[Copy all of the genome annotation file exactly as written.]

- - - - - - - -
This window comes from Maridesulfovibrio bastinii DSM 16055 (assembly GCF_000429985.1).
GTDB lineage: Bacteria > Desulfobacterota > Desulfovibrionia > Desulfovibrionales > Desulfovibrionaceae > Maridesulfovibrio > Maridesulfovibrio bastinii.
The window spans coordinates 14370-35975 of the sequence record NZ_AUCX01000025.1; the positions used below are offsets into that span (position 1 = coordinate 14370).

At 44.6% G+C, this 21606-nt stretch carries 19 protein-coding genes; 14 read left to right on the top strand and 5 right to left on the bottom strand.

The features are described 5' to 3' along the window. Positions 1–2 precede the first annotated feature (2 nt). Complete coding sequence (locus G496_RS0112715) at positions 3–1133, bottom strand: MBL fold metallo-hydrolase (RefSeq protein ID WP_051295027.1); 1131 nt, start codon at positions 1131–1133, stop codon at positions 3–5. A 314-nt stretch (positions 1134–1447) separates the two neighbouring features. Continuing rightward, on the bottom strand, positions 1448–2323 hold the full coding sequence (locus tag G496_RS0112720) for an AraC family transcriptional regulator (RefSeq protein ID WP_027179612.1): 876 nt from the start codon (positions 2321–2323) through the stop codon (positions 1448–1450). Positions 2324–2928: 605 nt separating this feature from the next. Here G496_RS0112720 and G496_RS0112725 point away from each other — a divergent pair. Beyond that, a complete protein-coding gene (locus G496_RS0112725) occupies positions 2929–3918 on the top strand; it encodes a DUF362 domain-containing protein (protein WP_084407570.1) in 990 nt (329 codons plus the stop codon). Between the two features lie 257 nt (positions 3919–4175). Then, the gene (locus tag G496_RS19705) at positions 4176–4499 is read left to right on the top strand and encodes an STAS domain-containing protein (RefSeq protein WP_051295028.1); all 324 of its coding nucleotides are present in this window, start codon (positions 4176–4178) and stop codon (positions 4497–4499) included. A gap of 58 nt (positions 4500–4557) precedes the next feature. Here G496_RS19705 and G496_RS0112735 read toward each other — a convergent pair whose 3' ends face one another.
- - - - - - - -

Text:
This window comes from Maridesulfovibrio bastinii DSM 16055 (assembly GCF_000429985.1).
GTDB lineage: Bacteria > Desulfobacterota > Desulfovibrionia > Desulfovibrionales > Desulfovibrionaceae > Maridesulfovibrio > Maridesulfovibrio bastinii.
The window spans coordinates 14370-35975 of the sequence record NZ_AUCX01000025.1; the positions used below are offsets into that span (position 1 = coordinate 14370).

At 44.6% G+C, this 21606-nt stretch carries 19 protein-coding genes; 14 read left to right on the top strand and 5 right to left on the bottom strand.

The features are described 5' to 3' along the window. Positions 1–2 precede the first annotated feature (2 nt). Complete coding sequence (locus G496_RS0112715) at positions 3–1133, bottom strand: MBL fold metallo-hydrolase (RefSeq protein ID WP_051295027.1); 1131 nt, start codon at positions 1131–1133, stop codon at positions 3–5. A 314-nt stretch (positions 1134–1447) separates the two neighbouring features. Continuing rightward, on the bottom strand, positions 1448–2323 hold the full coding sequence (locus tag G496_RS0112720) for an AraC family transcriptional regulator (RefSeq protein ID WP_027179612.1): 876 nt from the start codon (positions 2321–2323) through the stop codon (positions 1448–1450). Positions 2324–2928: 605 nt separating this feature from the next. Here G496_RS0112720 and G496_RS0112725 point away from each other — a divergent pair. Beyond that, a complete protein-coding gene (locus G496_RS0112725) occupies positions 2929–3918 on the top strand; it encodes a DUF362 domain-containing protein (protein WP_084407570.1) in 990 nt (329 codons plus the stop codon). Between the two features lie 257 nt (positions 3919–4175). Then, the gene (locus tag G496_RS19705) at positions 4176–4499 is read left to right on the top strand and encodes an STAS domain-containing protein (RefSeq protein WP_051295028.1); all 324 of its coding nucleotides are present in this window, start codon (positions 4176–4178) and stop codon (positions 4497–4499) included. A gap of 58 nt (positions 4500–4557) precedes the next feature. Here G496_RS19705 and G496_RS0112735 read toward each other — a convergent pair whose 3' ends face one another.